Radiology Resident and Faculty Receive RSNA Research & Education Foundation Grants

Third-year diagnostic radiology resident Karthik M. Sundaram, M.D., Ph.D., and radiology faculty Sandeep Arora, M.B.B.S., with scientific mentor Charles Caskey, Ph.D., recently received two separate grants from the Radiological Society of North America’s (RSNA) Research & Education Foundation. The grants, which total $70,000, go into effect July 1, 2018.


Sundaram-Karthik-round-01.pngResearch Resident/Fellow Grant

Dr. Sundaram along with radiology faculty co-investigator Dr. Arora and scientific advisor Dr. Caskey received a $30,000 RSNA Research Resident/Fellow Grant for their abstract entitled, “Evaluating Microbubbles as an Immunotherapy Adjuvant for Breast Cancer.” The funds awarded to Dr. Sundaram will be used to investigate the use of microbubble-based focused ultrasound as a methodology to evoke an immune response in a mouse model of breast cancer (BCa). 

“Unlike some lung cancers and melanoma, BCa has low inherent immunogenicity, which prevents current immunotherapies from helping a patient’s natural immune system recognize tumors as foreign entities,” said Dr. Sundaram. 

This study will investigate whether increased vascular permeability and cell death caused by microbubble-based focused ultrasound can increase immune-cell recruitment at BCa sites. If successful, this interventional approach may serve as an immunotherapy adjuvant in refractory BCa treatment.

“As a resident interested in academics, this is a wonderful opportunity for me,” added Dr. Sundaram. “I can't thank the mentorship from Drs. Caskey and Arora enough.”


Arora-Sandeep-round-01.pngRSNA Research Seed Grant

Dr. Arora, with mentor support from Dr. Caskey, received a $40,000 RSNA Research Seed Grant for “Improving Breast Cancer Response to Immunotherapy Using Micro-bubble Enhanced Therapeutic Ultrasound in a Highly Aggressive 4T1 Murine Breast Cancer Model.” 

Together, Drs. Arora and Caskey will investigate the use of therapeutic ultrasound in association with immunotherapeutic drugs for treatment of aggressive BCa. As BCa is immunologically “cold,” therapeutic ultrasound could serve as an immune-priming agent to increase the suboptimal BCa-specific efficacy of current immunotherapeutic drugs.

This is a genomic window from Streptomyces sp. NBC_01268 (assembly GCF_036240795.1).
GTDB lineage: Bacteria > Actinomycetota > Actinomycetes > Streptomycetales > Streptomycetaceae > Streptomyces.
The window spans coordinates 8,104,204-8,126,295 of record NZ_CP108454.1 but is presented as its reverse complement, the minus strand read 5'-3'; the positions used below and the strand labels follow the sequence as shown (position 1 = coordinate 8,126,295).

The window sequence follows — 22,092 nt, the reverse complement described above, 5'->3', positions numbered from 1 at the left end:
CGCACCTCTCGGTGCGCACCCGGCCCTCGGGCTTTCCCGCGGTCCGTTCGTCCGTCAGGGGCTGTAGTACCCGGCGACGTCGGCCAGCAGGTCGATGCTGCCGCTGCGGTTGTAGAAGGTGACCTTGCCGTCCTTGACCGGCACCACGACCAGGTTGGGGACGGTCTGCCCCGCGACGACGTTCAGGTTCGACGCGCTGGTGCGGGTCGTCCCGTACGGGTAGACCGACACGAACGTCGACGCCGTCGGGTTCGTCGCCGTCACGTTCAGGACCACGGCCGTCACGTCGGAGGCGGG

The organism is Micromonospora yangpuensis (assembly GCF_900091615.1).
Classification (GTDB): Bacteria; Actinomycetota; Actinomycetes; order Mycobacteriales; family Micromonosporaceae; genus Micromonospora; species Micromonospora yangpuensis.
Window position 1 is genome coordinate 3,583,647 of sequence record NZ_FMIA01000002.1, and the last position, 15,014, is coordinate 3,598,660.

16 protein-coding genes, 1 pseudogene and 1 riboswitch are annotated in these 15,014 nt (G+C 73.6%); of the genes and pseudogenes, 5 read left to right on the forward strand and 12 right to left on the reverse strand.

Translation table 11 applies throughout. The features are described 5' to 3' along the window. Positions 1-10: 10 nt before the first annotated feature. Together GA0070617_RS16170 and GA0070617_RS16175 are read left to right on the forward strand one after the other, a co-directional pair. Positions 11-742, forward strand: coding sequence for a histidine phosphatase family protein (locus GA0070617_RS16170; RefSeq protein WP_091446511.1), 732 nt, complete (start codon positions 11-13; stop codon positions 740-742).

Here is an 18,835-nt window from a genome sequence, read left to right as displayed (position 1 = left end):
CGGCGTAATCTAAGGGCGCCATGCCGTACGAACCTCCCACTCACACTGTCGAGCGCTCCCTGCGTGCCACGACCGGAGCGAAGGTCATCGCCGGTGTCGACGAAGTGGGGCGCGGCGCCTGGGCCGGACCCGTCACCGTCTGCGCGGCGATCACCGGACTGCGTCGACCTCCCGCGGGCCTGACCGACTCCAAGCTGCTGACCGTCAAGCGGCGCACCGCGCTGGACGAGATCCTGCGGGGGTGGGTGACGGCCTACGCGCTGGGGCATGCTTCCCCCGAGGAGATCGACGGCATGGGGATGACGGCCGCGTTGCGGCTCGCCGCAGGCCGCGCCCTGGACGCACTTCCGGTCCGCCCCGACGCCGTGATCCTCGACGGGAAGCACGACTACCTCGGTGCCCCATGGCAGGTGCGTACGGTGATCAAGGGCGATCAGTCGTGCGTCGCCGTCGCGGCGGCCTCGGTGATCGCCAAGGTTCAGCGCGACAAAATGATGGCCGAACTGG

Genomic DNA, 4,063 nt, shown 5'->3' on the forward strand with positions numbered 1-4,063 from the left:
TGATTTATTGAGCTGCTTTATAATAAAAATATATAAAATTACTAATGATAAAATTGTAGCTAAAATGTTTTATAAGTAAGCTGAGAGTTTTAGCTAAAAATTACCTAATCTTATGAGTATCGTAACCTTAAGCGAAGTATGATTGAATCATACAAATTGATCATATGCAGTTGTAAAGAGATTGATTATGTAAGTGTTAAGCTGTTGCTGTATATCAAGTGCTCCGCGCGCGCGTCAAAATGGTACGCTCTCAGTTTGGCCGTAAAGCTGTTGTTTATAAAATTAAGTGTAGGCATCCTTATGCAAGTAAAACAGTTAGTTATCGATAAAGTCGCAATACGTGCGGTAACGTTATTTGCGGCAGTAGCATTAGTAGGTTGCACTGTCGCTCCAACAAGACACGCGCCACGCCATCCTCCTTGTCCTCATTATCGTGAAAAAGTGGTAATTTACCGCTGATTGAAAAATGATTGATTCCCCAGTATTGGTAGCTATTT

“I am thankful to Charles for mentoring me in this endeavor while I strive to build a research career in therapeutic ultrasound,” said Dr. Arora

This study will investigate survival, tumor-growth and metastatic dissemination in a mouse model of aggressive BCa treated with various modes of therapeutic ultrasound along with an immunotherapy drug regimen which is comprised of an immunostimulatory ligand and a checkpoint inhibitor. If successful, this combination therapy approach could help patients with refractory BCa and have applicability in other immunologically “cold” tumors such as prostate cancer.

Dr. Caskey, Assistant Professor of Radiology and Principal Investigator of the Laboratory for Acoustic Therapy and Imaging at the Vanderbilt University Institute of Imaging Science, focuses on diagnostic and therapeutic applications of ultrasound with an emphasis on image-guided therapy and drug delivery. Immune effects of therapeutic ultrasound is a nascent area of research that Dr. Caskey has started pursuing. 

“This is a very important area of research, and we have put together a great team of collaborators to evaluate immune effects of therapeutic ultrasound,” said Dr. Caskey. “These pilot funds will help us compile data for larger studies in the future.”

Justin M. Balko, Pharm.D., Ph.D., Assistant Professor of Medicine and Leader of Molecular Oncology in the Center for Cancer Targeted Therapies at Vanderbilt University Medical Center, is a consultant on both studies.